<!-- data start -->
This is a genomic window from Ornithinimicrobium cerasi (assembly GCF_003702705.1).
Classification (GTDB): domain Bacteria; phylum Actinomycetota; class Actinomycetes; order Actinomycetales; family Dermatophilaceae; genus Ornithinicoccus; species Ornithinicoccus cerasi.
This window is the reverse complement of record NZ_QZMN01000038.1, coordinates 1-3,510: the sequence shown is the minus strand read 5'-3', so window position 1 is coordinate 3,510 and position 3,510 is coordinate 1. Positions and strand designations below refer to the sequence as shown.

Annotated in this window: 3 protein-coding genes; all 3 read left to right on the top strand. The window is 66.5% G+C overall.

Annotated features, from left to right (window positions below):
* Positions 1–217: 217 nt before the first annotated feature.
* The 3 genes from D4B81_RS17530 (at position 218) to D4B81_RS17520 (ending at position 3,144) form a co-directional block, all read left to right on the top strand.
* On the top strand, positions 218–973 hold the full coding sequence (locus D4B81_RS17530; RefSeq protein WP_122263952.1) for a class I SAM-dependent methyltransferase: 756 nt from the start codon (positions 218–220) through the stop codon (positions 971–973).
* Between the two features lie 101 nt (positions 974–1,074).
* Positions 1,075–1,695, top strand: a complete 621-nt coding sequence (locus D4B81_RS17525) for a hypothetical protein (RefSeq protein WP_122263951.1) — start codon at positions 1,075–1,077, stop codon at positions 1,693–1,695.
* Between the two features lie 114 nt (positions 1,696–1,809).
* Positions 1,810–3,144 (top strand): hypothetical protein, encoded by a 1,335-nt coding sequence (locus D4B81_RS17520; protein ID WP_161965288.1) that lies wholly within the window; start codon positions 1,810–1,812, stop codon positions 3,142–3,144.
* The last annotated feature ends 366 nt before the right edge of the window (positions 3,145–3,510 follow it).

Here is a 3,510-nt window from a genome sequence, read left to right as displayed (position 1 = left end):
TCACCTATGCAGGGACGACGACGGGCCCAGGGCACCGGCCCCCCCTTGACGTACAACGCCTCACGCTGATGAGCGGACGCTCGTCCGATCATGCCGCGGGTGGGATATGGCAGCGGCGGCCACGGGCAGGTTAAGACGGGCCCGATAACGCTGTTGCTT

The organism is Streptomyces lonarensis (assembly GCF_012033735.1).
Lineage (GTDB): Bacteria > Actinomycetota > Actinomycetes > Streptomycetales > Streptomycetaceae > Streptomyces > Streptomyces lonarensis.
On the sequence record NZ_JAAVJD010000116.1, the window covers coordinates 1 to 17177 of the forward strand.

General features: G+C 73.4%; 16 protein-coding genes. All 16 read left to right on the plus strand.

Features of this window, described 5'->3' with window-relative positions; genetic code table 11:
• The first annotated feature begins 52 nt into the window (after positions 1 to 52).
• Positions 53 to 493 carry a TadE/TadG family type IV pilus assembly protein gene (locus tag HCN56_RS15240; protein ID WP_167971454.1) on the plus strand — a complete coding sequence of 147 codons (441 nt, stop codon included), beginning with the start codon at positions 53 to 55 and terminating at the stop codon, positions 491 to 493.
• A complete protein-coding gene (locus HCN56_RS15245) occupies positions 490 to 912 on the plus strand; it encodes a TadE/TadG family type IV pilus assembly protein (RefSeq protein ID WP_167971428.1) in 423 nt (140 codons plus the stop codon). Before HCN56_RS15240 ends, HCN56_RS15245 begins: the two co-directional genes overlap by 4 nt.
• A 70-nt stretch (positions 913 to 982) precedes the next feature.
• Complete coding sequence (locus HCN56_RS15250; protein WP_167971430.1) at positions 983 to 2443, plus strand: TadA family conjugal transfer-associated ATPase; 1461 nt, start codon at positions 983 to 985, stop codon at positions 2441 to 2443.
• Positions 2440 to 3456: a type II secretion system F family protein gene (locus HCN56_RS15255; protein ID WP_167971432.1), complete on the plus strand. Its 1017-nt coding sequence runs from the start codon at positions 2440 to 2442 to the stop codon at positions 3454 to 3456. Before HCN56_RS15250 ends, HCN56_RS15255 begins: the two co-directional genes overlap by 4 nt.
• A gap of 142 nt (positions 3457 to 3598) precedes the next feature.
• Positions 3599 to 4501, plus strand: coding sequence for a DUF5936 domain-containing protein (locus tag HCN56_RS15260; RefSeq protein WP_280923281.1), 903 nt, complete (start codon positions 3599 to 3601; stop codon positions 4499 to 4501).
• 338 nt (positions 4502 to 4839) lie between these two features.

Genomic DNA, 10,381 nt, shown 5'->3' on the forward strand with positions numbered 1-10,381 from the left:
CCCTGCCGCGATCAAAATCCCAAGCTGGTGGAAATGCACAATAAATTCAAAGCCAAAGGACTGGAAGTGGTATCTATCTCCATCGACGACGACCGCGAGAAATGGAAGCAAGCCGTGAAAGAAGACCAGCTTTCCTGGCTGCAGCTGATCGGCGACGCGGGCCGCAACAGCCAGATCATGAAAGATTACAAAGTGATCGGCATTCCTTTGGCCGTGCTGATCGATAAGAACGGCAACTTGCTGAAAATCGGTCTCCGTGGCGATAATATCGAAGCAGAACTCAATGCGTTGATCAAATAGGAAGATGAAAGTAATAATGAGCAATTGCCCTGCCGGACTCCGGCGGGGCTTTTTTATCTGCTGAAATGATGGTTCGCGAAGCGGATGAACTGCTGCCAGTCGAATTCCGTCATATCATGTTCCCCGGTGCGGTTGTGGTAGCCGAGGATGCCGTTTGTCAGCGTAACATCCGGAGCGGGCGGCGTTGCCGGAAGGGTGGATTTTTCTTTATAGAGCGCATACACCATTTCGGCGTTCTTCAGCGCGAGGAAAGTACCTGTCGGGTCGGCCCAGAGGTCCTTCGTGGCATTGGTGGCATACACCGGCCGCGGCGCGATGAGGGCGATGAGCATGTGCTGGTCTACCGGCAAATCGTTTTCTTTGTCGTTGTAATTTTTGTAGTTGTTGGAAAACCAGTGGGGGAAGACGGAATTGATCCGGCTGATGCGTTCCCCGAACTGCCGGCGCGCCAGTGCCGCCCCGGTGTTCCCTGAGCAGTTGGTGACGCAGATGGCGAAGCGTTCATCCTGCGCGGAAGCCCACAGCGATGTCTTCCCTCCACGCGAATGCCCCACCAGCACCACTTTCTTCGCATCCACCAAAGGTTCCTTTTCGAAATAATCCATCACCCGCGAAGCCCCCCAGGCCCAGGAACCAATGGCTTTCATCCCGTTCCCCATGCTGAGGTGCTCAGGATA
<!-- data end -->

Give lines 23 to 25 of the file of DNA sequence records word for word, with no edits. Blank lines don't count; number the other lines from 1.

• A complete protein-coding gene (locus HCN56_RS15245) occupies positions 490 to 912 on the plus strand; it encodes a TadE/TadG family type IV pilus assembly protein (RefSeq protein ID WP_167971428.1) in 423 nt (140 codons plus the stop codon). Before HCN56_RS15240 ends, HCN56_RS15245 begins: the two co-directional genes overlap by 4 nt.
• A 70-nt stretch (positions 913 to 982) precedes the next feature.
• Complete coding sequence (locus HCN56_RS15250; protein WP_167971430.1) at positions 983 to 2443, plus strand: TadA family conjugal transfer-associated ATPase; 1461 nt, start codon at positions 983 to 985, stop codon at positions 2441 to 2443.